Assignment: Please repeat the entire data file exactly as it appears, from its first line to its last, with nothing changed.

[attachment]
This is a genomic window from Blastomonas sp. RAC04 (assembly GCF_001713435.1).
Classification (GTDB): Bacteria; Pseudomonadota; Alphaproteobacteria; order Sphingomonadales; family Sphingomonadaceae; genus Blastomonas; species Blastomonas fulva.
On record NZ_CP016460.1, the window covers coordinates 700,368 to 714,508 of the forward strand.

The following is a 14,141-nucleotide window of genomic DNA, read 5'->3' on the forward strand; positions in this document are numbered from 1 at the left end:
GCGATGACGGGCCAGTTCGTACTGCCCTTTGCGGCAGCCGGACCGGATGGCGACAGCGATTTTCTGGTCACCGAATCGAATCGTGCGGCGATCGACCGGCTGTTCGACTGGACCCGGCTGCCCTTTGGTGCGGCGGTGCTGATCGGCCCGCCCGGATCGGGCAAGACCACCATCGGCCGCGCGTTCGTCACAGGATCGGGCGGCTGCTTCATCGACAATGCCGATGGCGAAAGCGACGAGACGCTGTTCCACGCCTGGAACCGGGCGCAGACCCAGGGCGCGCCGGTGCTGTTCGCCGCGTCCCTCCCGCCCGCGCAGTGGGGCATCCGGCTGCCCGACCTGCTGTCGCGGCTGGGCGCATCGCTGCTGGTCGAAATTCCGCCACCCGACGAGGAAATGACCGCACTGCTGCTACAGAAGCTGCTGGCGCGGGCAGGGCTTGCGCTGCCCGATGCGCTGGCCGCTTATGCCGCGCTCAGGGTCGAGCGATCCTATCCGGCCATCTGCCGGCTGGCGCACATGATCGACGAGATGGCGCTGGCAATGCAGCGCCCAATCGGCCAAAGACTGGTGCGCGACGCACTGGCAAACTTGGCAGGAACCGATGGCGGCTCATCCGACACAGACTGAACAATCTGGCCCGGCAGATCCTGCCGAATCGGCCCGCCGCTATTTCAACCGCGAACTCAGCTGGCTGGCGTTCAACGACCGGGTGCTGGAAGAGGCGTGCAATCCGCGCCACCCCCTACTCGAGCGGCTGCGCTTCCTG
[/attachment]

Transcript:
This is a genomic window from Blastomonas sp. RAC04 (assembly GCF_001713435.1).
Classification (GTDB): Bacteria; Pseudomonadota; Alphaproteobacteria; order Sphingomonadales; family Sphingomonadaceae; genus Blastomonas; species Blastomonas fulva.
On record NZ_CP016460.1, the window covers coordinates 700,368 to 714,508 of the forward strand.

The following is a 14,141-nucleotide window of genomic DNA, read 5'->3' on the forward strand; positions in this document are numbered from 1 at the left end:
GCGATGACGGGCCAGTTCGTACTGCCCTTTGCGGCAGCCGGACCGGATGGCGACAGCGATTTTCTGGTCACCGAATCGAATCGTGCGGCGATCGACCGGCTGTTCGACTGGACCCGGCTGCCCTTTGGTGCGGCGGTGCTGATCGGCCCGCCCGGATCGGGCAAGACCACCATCGGCCGCGCGTTCGTCACAGGATCGGGCGGCTGCTTCATCGACAATGCCGATGGCGAAAGCGACGAGACGCTGTTCCACGCCTGGAACCGGGCGCAGACCCAGGGCGCGCCGGTGCTGTTCGCCGCGTCCCTCCCGCCCGCGCAGTGGGGCATCCGGCTGCCCGACCTGCTGTCGCGGCTGGGCGCATCGCTGCTGGTCGAAATTCCGCCACCCGACGAGGAAATGACCGCACTGCTGCTACAGAAGCTGCTGGCGCGGGCAGGGCTTGCGCTGCCCGATGCGCTGGCCGCTTATGCCGCGCTCAGGGTCGAGCGATCCTATCCGGCCATCTGCCGGCTGGCGCACATGATCGACGAGATGGCGCTGGCAATGCAGCGCCCAATCGGCCAAAGACTGGTGCGCGACGCACTGGCAAACTTGGCAGGAACCGATGGCGGCTCATCCGACACAGACTGAACAATCTGGCCCGGCAGATCCTGCCGAATCGGCCCGCCGCTATTTCAACCGCGAACTCAGCTGGCTGGCGTTCAACGACCGGGTGCTGGAAGAGGCGTGCAATCCGCGCCACCCCCTACTCGAGCGGCTGCGCTTCCTG